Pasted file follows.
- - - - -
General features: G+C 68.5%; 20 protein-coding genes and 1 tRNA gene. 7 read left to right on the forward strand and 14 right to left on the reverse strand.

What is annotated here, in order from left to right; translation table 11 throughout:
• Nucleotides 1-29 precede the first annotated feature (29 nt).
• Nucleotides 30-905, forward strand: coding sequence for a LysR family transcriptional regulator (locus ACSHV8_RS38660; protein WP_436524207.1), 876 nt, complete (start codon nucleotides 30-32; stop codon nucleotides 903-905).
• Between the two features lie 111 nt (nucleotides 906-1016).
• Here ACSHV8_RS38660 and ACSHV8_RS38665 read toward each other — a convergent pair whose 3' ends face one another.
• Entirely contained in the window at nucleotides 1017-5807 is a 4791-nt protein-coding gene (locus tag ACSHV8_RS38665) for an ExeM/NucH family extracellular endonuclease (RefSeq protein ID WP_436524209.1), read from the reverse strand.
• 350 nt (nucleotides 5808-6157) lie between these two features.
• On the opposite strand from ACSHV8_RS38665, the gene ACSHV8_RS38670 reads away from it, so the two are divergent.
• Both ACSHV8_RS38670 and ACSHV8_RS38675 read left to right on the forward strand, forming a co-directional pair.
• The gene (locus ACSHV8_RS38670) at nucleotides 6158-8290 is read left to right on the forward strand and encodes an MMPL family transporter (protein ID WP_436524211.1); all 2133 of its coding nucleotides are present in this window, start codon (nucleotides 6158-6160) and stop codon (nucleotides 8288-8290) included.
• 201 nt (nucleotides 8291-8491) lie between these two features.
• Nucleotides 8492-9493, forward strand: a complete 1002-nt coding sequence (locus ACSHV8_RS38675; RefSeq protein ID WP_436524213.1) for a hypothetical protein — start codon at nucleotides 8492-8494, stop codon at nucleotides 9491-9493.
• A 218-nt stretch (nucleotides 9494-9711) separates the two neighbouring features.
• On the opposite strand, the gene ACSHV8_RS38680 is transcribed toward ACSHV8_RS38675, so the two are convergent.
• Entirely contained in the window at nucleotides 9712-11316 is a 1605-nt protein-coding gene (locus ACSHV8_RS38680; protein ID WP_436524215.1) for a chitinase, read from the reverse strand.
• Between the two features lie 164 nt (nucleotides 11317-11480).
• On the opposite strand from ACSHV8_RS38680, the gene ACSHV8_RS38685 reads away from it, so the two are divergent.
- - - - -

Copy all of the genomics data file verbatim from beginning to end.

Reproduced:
General features: G+C 68.5%; 20 protein-coding genes and 1 tRNA gene. 7 read left to right on the forward strand and 14 right to left on the reverse strand.

What is annotated here, in order from left to right; translation table 11 throughout:
• Nucleotides 1-29 precede the first annotated feature (29 nt).
• Nucleotides 30-905, forward strand: coding sequence for a LysR family transcriptional regulator (locus ACSHV8_RS38660; protein WP_436524207.1), 876 nt, complete (start codon nucleotides 30-32; stop codon nucleotides 903-905).
• Between the two features lie 111 nt (nucleotides 906-1016).
• Here ACSHV8_RS38660 and ACSHV8_RS38665 read toward each other — a convergent pair whose 3' ends face one another.
• Entirely contained in the window at nucleotides 1017-5807 is a 4791-nt protein-coding gene (locus tag ACSHV8_RS38665) for an ExeM/NucH family extracellular endonuclease (RefSeq protein ID WP_436524209.1), read from the reverse strand.
• 350 nt (nucleotides 5808-6157) lie between these two features.
• On the opposite strand from ACSHV8_RS38665, the gene ACSHV8_RS38670 reads away from it, so the two are divergent.
• Both ACSHV8_RS38670 and ACSHV8_RS38675 read left to right on the forward strand, forming a co-directional pair.
• The gene (locus ACSHV8_RS38670) at nucleotides 6158-8290 is read left to right on the forward strand and encodes an MMPL family transporter (protein ID WP_436524211.1); all 2133 of its coding nucleotides are present in this window, start codon (nucleotides 6158-6160) and stop codon (nucleotides 8288-8290) included.
• 201 nt (nucleotides 8291-8491) lie between these two features.
• Nucleotides 8492-9493, forward strand: a complete 1002-nt coding sequence (locus ACSHV8_RS38675; RefSeq protein ID WP_436524213.1) for a hypothetical protein — start codon at nucleotides 8492-8494, stop codon at nucleotides 9491-9493.
• A 218-nt stretch (nucleotides 9494-9711) separates the two neighbouring features.
• On the opposite strand, the gene ACSHV8_RS38680 is transcribed toward ACSHV8_RS38675, so the two are convergent.
• Entirely contained in the window at nucleotides 9712-11316 is a 1605-nt protein-coding gene (locus ACSHV8_RS38680; protein ID WP_436524215.1) for a chitinase, read from the reverse strand.
• Between the two features lie 164 nt (nucleotides 11317-11480).
• On the opposite strand from ACSHV8_RS38680, the gene ACSHV8_RS38685 reads away from it, so the two are divergent.